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Kyrie Irving Apologizes, Saying He Doesn’t ‘Condone’ Hate Speech

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Nets guard Kyrie Irving, who has been suspended since Nov. 3, said during a television interview published on Saturday that he desired to “apologize deeply” for his posting of a link to an antisemitic film.

“I’m not antisemitic,” Irving told SNY, a neighborhood Recent York outlet in his first at-length interview since his suspension from the team. “I never have been. I don’t have hate in my heart for the Jewish people or anyone that identifies as a Jew. I’m not anti-Jewish or any of that.”

Irving, who spoke through videoconferencing, reflected on his absence from basketball and the widespread criticism of his behavior after his post on Twitter, saying that he now understands “the facility of my voice, the influence that I even have.”

“I’m nobody’s idol, but I’m a human being that wishes to make impact and alter. In an effort to try this, I even have to live responsibly and set a greater example for our youth, for my generation and the older generation,” he said. “So I just think I actually need to give attention to the hurt that I caused or the impact that I made throughout the Jewish community.”

On Oct. 27, Irving posted a link on Twitter to a 2018 film called “Hebrew to Negroes: Wake Up Black America,” a movie driven by antisemitic tropes, including false assertions concerning the Holocaust. The tweet was eventually deleted.

In multiple combative news conferences with reporters, Irving declined to apologize for posting the video and to say directly whether he had antisemitic views, spurring widespread outrage and criticism inside and beyond N.B.A. circles. He also said during one among those appearances that he believed in a “latest world order” conspiracy theory pushed by the Infowars broadcaster Alex Jones.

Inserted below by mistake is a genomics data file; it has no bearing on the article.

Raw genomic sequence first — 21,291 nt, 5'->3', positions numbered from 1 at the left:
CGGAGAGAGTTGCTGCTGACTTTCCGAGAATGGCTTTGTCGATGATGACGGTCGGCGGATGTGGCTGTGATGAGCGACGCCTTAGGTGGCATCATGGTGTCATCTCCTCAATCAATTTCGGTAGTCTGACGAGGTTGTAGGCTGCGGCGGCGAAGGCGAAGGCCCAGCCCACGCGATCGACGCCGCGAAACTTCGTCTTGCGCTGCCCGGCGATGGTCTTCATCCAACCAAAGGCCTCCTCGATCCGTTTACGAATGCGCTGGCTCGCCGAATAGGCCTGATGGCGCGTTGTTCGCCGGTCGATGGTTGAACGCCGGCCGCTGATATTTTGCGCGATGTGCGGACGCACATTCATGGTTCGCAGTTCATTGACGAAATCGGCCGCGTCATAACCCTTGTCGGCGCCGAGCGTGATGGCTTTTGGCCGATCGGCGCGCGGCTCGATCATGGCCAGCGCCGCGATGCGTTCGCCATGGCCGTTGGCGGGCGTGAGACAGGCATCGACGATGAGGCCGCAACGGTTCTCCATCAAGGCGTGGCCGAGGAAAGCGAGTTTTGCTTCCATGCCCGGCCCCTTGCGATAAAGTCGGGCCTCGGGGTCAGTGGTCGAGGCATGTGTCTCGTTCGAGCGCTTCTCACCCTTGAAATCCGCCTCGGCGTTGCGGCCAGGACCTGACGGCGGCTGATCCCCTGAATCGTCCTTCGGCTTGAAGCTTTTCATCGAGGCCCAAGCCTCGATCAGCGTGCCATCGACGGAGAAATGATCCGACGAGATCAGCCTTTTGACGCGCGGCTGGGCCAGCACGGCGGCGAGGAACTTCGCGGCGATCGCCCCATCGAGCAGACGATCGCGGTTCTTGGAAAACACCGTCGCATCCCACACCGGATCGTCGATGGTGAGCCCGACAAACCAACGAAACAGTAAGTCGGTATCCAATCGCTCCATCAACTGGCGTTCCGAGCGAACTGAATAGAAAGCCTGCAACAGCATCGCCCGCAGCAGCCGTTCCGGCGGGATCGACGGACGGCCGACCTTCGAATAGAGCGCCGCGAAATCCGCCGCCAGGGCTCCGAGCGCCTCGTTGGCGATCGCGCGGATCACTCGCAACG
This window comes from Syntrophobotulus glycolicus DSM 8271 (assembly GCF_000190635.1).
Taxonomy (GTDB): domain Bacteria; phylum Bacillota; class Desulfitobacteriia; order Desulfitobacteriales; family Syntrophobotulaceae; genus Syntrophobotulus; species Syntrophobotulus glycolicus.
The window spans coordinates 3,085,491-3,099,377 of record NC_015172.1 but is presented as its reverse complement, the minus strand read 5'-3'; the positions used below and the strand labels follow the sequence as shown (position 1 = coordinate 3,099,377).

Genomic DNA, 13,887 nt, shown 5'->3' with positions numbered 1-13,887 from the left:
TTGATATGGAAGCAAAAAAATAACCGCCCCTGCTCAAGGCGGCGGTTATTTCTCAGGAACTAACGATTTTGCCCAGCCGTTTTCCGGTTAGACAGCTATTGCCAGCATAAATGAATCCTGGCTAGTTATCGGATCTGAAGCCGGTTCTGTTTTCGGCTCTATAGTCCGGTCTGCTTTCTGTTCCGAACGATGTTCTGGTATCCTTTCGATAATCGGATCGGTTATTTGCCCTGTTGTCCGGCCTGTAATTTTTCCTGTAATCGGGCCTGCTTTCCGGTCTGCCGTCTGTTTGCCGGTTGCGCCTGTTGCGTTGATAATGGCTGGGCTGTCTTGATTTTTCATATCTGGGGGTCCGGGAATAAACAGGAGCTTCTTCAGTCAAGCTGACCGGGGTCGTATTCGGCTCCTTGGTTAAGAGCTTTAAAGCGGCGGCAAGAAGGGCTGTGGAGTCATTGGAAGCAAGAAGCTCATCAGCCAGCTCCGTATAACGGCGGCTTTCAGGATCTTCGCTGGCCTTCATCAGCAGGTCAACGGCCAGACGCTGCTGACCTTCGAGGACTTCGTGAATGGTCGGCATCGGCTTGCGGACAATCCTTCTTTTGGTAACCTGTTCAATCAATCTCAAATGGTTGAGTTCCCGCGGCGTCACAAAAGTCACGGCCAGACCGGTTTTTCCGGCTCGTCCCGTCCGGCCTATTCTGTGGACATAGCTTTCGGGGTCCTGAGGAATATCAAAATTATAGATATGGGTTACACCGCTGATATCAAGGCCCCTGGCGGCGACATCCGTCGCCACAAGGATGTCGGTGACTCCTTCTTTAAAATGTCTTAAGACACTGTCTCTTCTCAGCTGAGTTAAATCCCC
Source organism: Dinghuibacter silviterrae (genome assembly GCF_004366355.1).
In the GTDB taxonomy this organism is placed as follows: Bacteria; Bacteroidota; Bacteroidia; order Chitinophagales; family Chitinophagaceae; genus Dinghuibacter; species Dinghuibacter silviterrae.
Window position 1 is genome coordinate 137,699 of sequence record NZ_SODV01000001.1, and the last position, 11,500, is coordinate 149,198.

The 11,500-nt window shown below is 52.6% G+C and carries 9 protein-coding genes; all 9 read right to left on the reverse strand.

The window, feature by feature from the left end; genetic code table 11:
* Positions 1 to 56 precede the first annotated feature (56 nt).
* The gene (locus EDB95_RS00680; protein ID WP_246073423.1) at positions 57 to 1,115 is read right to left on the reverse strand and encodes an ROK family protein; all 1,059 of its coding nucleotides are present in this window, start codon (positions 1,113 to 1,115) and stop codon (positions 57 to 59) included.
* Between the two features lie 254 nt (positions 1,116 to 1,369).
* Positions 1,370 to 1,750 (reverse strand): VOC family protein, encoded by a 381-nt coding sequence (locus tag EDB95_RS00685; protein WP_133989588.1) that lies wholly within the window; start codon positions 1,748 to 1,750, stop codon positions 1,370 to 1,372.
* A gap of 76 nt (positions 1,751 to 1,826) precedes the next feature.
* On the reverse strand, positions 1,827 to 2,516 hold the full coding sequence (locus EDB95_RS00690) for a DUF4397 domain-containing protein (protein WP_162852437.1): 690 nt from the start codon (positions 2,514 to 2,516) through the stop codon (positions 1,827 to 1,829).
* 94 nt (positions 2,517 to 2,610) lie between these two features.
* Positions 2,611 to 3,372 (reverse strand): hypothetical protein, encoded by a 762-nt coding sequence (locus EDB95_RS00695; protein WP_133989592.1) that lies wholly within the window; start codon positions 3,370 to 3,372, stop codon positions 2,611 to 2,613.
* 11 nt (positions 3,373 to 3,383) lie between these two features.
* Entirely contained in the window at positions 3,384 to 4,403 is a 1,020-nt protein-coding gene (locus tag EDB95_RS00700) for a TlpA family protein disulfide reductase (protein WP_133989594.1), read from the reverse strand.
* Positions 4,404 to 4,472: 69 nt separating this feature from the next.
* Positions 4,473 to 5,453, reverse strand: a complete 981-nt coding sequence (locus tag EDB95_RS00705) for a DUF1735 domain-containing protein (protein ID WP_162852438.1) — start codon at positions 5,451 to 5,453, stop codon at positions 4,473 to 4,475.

Within the video of the interview published on Saturday, Irving was asked about his views on Jews, but not about Jones or his suspension — and potential return — to the game.

Shortly after the interview was published, the Nets upgraded Irving’s status to “questionable” for Sunday’s game, which is a designation typically given to a player working his way back from an injury whose status has yet to be finalized. The Nets are slated to host the Memphis Grizzlies and the incontrovertible fact that Irving was mentioned within the team’s status report could indicate his suspension is coming to an end.

“Kyrie took ownership of his journey and had conversations with several members of the Jewish community,” the Nets said in an announcement. “We’re pleased that he’s going concerning the process in a meaningful way.”

Because the suspension, the 30-year-old Irving lost a shoe cope with Nike and his future with the Nets was thrown into doubt. He apologized in an Instagram post after the suspension was announced, however the team’s general manager, Sean Marks, said on Nov. 4 that the apology wasn’t enough. Irving, a seven-time All-Star within the last 12 months of his contract with the Nets, has long been one among the N.B.A.’s more controversial players while also being one among its most talented guards. Up to now, he has publicly trafficked in other false conspiracy theories, comparable to the earth being flat. Last season, he became a cause célèbre for those against government vaccine mandates when he declined to be vaccinated for the coronavirus, which kept Irving from playing in most of last 12 months’s home games.